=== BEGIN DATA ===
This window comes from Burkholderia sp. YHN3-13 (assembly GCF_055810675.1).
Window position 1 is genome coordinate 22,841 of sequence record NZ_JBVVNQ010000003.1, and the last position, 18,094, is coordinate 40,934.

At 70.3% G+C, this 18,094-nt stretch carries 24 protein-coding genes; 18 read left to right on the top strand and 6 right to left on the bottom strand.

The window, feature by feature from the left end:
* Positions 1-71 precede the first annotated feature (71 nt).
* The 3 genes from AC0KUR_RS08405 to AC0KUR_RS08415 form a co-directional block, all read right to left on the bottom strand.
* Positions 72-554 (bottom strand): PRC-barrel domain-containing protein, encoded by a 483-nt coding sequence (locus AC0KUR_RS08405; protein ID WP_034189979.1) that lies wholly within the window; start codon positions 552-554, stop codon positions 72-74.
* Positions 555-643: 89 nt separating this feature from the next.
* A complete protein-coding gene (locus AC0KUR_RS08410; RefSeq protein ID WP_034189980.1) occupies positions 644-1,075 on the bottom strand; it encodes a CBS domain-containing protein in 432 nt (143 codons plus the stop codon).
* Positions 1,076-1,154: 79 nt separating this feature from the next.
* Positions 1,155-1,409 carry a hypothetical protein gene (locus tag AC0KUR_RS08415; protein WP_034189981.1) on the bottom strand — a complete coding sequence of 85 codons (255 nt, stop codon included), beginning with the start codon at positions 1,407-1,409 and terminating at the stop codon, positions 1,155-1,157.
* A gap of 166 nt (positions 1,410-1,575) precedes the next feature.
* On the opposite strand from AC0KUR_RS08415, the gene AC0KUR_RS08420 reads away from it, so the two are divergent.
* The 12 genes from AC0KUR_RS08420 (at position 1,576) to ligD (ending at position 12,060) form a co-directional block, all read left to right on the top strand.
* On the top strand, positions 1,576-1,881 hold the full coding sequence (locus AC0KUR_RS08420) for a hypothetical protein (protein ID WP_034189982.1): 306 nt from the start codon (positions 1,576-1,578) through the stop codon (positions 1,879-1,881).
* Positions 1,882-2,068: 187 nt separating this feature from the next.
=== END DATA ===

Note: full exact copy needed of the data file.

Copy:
This window comes from Burkholderia sp. YHN3-13 (assembly GCF_055810675.1).
Window position 1 is genome coordinate 22,841 of sequence record NZ_JBVVNQ010000003.1, and the last position, 18,094, is coordinate 40,934.

At 70.3% G+C, this 18,094-nt stretch carries 24 protein-coding genes; 18 read left to right on the top strand and 6 right to left on the bottom strand.

The window, feature by feature from the left end:
* Positions 1-71 precede the first annotated feature (71 nt).
* The 3 genes from AC0KUR_RS08405 to AC0KUR_RS08415 form a co-directional block, all read right to left on the bottom strand.
* Positions 72-554 (bottom strand): PRC-barrel domain-containing protein, encoded by a 483-nt coding sequence (locus AC0KUR_RS08405; protein ID WP_034189979.1) that lies wholly within the window; start codon positions 552-554, stop codon positions 72-74.
* Positions 555-643: 89 nt separating this feature from the next.
* A complete protein-coding gene (locus AC0KUR_RS08410; RefSeq protein ID WP_034189980.1) occupies positions 644-1,075 on the bottom strand; it encodes a CBS domain-containing protein in 432 nt (143 codons plus the stop codon).
* Positions 1,076-1,154: 79 nt separating this feature from the next.
* Positions 1,155-1,409 carry a hypothetical protein gene (locus tag AC0KUR_RS08415; protein WP_034189981.1) on the bottom strand — a complete coding sequence of 85 codons (255 nt, stop codon included), beginning with the start codon at positions 1,407-1,409 and terminating at the stop codon, positions 1,155-1,157.
* A gap of 166 nt (positions 1,410-1,575) precedes the next feature.
* On the opposite strand from AC0KUR_RS08415, the gene AC0KUR_RS08420 reads away from it, so the two are divergent.
* The 12 genes from AC0KUR_RS08420 (at position 1,576) to ligD (ending at position 12,060) form a co-directional block, all read left to right on the top strand.
* On the top strand, positions 1,576-1,881 hold the full coding sequence (locus AC0KUR_RS08420) for a hypothetical protein (protein ID WP_034189982.1): 306 nt from the start codon (positions 1,576-1,578) through the stop codon (positions 1,879-1,881).
* Positions 1,882-2,068: 187 nt separating this feature from the next.